Peter Parker (aka Spider-Man) and his Aunt May are attending the circus together, and happen to find themselves seated in the same row as the Fantastic Four, who are on a "family outing" with Reed (Mr. Fantastic) and Sue (Invisible Woman)'s son Franklin. Word gets to the FF that the planet eating demi-God Galactus has been sighted in Earth orbit, so they need to rush back to the Baxter Building and suit up. Franklin, being a bratty little kid, doesn't want to leave the circus, of course. Overhearing the commotion, Peter comes up with a solution: leave Franklin in the capable hands of Aunt May (who's an experienced babysitter, don'cha know) till the FF can get back. Everyone's happy, the FF and Spidey head off to the Baxter building, and BLAMMO! Galactus suddenly crashes thru the roof of the arena. Seems he was homing in on the "Cosmic Energy" given off by Franklin, thinking he would make a suitable new Herald of Galactus. Aunt May throws herself in front of the shot from Galactus' eye beams meant for Franklin, which bestow upon her the Power Cosmic. Galactus thus names Aunt May, now called "GOLDEN OLDIE," as his new herald and puts her in charge of finding new planets suitable for his consumption. Aunt May/Golden Oldie discovers that "Mostess Twinkles" (Franklin's favorite snack) actually have an effect on Galactus' hunger pangs so she at first collects all of the Twinkles in New York, then the world, and offers them to Galactus. Once they've been devoured, they're off to space to find another world for Galactus to suck dry.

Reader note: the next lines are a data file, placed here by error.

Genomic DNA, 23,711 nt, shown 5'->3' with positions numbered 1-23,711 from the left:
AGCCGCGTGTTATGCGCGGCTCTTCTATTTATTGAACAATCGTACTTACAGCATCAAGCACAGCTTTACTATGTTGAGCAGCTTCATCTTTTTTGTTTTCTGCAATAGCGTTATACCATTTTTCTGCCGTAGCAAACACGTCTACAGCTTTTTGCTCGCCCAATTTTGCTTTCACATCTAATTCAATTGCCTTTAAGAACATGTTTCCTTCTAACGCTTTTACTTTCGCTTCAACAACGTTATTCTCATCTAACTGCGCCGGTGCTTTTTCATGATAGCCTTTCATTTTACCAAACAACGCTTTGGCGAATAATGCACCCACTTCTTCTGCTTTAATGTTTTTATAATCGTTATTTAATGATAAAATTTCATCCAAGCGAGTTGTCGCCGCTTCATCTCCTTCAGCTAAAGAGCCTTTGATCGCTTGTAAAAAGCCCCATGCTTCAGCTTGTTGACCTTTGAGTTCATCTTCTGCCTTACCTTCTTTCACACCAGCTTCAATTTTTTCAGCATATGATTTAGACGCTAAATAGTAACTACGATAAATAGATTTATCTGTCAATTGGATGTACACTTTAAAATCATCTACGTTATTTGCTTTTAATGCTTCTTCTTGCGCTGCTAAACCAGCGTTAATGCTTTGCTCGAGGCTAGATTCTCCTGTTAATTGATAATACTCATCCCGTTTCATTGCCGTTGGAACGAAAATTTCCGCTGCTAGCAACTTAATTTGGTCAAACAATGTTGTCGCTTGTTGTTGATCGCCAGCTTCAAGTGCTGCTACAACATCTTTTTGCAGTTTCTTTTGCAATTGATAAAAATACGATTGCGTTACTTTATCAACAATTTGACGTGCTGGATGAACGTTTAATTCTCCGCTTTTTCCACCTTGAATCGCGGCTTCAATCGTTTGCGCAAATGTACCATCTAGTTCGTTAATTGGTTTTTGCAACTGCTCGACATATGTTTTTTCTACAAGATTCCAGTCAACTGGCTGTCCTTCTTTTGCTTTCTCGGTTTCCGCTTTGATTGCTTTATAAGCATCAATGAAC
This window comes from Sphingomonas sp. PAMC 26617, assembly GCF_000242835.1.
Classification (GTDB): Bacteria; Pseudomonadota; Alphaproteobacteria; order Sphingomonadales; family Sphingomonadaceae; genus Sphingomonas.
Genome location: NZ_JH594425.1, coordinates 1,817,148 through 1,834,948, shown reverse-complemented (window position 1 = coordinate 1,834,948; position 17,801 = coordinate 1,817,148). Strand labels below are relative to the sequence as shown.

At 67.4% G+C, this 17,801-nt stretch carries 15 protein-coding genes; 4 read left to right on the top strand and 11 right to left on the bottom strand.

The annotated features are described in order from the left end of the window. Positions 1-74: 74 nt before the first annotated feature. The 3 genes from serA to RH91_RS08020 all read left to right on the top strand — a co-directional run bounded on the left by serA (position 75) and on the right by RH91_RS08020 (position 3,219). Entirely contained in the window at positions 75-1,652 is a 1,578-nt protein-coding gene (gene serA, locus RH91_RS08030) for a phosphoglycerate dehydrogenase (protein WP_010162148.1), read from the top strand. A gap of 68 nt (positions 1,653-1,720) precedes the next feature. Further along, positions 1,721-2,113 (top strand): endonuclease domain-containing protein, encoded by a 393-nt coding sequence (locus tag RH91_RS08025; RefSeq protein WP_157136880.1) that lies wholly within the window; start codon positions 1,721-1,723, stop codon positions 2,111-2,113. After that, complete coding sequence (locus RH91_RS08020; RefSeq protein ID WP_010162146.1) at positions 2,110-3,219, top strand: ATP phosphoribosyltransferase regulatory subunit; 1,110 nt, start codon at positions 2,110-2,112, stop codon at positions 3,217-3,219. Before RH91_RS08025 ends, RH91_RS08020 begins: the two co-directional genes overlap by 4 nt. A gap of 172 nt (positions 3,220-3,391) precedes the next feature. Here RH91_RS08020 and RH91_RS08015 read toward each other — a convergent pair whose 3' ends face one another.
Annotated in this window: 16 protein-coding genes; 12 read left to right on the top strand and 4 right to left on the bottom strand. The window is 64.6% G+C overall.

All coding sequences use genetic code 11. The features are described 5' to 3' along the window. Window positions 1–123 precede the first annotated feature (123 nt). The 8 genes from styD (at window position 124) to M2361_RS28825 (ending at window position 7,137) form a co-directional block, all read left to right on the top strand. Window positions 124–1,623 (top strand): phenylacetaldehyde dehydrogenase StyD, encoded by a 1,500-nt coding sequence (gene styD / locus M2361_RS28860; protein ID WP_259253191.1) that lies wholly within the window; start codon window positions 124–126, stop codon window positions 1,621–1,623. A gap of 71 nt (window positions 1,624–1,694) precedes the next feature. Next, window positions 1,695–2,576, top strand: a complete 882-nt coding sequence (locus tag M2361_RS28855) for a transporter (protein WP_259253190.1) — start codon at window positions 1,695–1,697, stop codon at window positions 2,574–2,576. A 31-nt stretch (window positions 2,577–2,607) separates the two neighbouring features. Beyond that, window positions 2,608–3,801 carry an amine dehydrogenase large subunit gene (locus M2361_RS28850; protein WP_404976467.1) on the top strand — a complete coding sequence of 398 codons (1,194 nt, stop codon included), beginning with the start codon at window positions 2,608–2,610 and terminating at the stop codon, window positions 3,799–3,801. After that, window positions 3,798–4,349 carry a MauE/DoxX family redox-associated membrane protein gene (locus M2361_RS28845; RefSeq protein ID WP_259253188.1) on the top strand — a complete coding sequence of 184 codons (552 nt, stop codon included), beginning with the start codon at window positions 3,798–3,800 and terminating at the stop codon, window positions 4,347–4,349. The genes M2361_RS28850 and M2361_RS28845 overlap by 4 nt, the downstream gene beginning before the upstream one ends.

Being a kind, grandmotherly sort, Aunt May naturally doesn't want to bring Galactus to any inhabited planets (Careful, May - having a conscience is what got the Silver Surfer in trouble!). While traveling thru space she finds a planet that is, amazingly, shaped like a gigantic "Mostess Twinkle!" The baker who created the planet (an alien who looks like the love child of Poppin' Fresh of Pillsbury fame, and the Sta-Puft Marshmallow Man) tells her he has been baking these planet-sized treats with Galactus in mind for hundreds of years, in the hopes that The Great One might finally discover him. So hey, this works out fine for everyone. Sta-Puft Guy can bake as many yummy planets as Galactus needs, therefore Aunt May no longer needs to hunt down worlds for Galactus to devour. Thus, Galactus releases May from her duties as Herald and she returns to Earth just in time to get Franklin back home and to bed.